What do you think of when you imagine a hacker? A solitary, nerdy guy in his mid-30s breaking into a computer system? Or the Guy Fawkes mask, the symbol of the ‘hacktivist’ group Anonymous? Reality turns out to be much more nuanced, as we learn from assistant professor of Digital Culture Annika Richterich.
Valentina and Mariana Mazzucato are both leading scholars in their fields of research: migration and the economics of innovation, respectively. Valentina, professor at Maastricht University, recently received the 500th prestigious Consolidator Grant from the European Research Council (ERC), while Mariana, professor at the Science Policy Research Unit at the University of Sussex, gained worldwide acclaim with her latest book The Entrepreneurial State. Judging by these sisters, if there’s a key to success, it’s enthusiasm.
It’s no modest mission: providing a platform for collaboration, fostering the exchange of ideas between researchers from different disciplines and facilitating research on European politics, law and history. The recently established Centre for European Research in Maastricht (CERiM) brings together researchers from the Faculty of Arts and Social Sciences (FASoS) and the Faculty of Law (FL) to conduct collaborative research connected to recent global developments.
Maastricht University (UM) aims to be a place where talent can flourish. But with only 15.5 per cent of all professors being female, it seems there’s still a long way to go. Three young academics dove into the topic of female underrepresentation in the higher ranks of academia. Their conclusion? “This is not only a women’s problem.”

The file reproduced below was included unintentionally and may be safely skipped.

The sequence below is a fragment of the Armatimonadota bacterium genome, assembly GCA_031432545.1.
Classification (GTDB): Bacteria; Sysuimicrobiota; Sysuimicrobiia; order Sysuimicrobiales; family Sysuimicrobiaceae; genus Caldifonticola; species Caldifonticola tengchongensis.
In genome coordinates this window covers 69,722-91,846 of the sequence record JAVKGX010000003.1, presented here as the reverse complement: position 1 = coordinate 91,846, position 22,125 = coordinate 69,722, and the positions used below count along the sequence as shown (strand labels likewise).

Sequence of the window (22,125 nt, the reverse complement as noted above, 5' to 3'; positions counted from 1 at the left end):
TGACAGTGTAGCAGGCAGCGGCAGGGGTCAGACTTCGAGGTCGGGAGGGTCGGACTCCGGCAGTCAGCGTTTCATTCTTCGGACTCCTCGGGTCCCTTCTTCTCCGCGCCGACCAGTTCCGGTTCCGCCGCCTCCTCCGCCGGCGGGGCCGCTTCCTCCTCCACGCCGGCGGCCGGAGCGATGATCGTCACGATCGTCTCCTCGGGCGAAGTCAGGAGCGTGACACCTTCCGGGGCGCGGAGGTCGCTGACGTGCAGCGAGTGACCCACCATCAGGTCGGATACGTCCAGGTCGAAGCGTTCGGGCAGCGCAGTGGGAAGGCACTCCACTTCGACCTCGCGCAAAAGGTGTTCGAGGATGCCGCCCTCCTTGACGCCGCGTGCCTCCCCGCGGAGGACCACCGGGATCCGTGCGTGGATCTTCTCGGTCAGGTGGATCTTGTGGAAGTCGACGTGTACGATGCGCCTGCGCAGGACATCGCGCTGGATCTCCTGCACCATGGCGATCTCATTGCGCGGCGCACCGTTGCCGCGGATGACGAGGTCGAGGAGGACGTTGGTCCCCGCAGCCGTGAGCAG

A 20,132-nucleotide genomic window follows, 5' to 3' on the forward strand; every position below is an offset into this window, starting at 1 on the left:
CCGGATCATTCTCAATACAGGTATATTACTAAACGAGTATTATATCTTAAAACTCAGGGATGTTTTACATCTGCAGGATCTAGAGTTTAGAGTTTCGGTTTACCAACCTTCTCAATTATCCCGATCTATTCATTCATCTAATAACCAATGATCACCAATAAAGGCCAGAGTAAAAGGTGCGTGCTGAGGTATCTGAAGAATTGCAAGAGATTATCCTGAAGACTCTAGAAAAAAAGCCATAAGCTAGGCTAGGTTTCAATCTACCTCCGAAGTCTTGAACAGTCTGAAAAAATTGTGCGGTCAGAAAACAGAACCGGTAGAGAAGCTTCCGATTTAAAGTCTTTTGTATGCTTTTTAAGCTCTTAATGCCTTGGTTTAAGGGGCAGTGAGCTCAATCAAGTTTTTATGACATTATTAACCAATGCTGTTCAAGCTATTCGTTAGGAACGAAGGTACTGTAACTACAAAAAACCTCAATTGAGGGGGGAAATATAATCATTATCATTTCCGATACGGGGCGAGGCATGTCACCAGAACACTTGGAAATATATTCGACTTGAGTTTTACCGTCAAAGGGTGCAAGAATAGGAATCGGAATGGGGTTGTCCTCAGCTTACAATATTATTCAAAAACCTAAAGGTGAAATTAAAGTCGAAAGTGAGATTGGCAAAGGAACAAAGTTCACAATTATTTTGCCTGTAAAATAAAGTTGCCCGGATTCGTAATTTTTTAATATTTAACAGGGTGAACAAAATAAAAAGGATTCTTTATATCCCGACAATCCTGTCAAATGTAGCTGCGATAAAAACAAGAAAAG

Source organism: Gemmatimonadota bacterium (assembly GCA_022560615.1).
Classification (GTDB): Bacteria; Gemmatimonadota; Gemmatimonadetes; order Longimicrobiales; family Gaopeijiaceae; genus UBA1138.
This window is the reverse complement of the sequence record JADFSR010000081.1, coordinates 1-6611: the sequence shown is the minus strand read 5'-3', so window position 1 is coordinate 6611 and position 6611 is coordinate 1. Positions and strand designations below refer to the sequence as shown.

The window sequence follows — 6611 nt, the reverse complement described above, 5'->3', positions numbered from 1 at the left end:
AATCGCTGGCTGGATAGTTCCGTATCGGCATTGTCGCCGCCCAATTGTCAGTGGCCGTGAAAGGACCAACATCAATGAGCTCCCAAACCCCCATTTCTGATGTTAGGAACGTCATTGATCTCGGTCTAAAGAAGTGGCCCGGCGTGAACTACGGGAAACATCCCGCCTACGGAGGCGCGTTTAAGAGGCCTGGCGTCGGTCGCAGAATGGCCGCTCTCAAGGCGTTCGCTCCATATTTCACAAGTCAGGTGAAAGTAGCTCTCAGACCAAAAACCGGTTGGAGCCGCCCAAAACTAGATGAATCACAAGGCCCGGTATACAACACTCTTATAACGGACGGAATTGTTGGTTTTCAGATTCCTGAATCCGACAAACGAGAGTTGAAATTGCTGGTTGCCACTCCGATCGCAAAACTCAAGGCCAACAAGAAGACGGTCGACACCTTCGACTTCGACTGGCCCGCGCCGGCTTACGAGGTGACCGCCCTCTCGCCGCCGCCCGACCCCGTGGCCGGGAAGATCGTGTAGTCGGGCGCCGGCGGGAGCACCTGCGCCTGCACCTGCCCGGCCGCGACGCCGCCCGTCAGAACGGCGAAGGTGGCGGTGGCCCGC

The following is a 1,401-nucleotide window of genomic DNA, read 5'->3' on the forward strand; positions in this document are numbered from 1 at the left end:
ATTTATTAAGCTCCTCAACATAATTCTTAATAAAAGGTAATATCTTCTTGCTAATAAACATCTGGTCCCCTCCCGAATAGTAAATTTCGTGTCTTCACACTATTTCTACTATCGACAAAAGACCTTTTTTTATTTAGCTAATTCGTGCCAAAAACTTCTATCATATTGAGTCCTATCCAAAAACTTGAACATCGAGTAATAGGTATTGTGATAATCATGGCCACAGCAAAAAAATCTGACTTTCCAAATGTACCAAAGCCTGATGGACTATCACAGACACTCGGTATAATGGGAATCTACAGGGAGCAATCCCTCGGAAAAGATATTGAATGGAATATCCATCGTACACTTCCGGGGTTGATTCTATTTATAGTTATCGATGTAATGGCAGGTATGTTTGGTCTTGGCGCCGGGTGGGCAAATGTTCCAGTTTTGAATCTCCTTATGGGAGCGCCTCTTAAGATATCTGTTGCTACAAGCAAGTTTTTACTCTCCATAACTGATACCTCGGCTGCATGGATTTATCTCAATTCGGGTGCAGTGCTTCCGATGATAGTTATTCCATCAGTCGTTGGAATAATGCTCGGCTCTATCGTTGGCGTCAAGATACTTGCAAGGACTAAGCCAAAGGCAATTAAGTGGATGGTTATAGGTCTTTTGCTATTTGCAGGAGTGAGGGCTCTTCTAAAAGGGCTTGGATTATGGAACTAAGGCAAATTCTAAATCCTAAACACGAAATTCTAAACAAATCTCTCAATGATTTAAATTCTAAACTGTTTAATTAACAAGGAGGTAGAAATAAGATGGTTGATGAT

When it comes to developing new technologies, what needs are we creating? According to Harro van Lente, UM professor of Science and Technology Studies, this is a question that needs asking more often. Social issues should be the starting point for innovation. And for the valorisation of innovative research, a good education is essential.
Each March, Maastricht turns into a magnet for art lovers, collectors, curators and the rich and famous from all over the world. No fewer than 75,000 visitors descended on this year’s TEFAF, the world's largest art and antiques fair. For ten days, the city becomes the centre of the cultural universe – a universe that is becoming increasingly complex. To tackle this complexity, academics and professionals from the field of arts and heritage have joined forces in a new and unprecedented collaboration: the Maastricht Centre for Arts and Culture, Conservation and Heritage (MACCH).
On 2 April at Maastricht University, Hannah van den Ende will defend her thesis titled ‘Don’t forget that you're a doctor: Jewish doctors in the Netherlands in 1940-1945’. She studied the experiences of 534 Dutch-Jewish doctors who had to work under extreme conditions during WWII, which also caused them to struggle with many ethical dilemmas. “During peacetime, making a healthy person sick was out of the question, but in times of war it seemed absolutely justified.”
She was born in Sofia, the capital of Bulgaria, grew up in Cologne, did European Studies at Maastricht University (UM) and obtained her LLM in Edinburgh. Mina Andreeva has now spent six years in Brussels, where she works as a spokesperson for the European Commission (EC). It would be hard for someone to feel more European. “Even as a young girl, I dreamt of life in the European political arena.”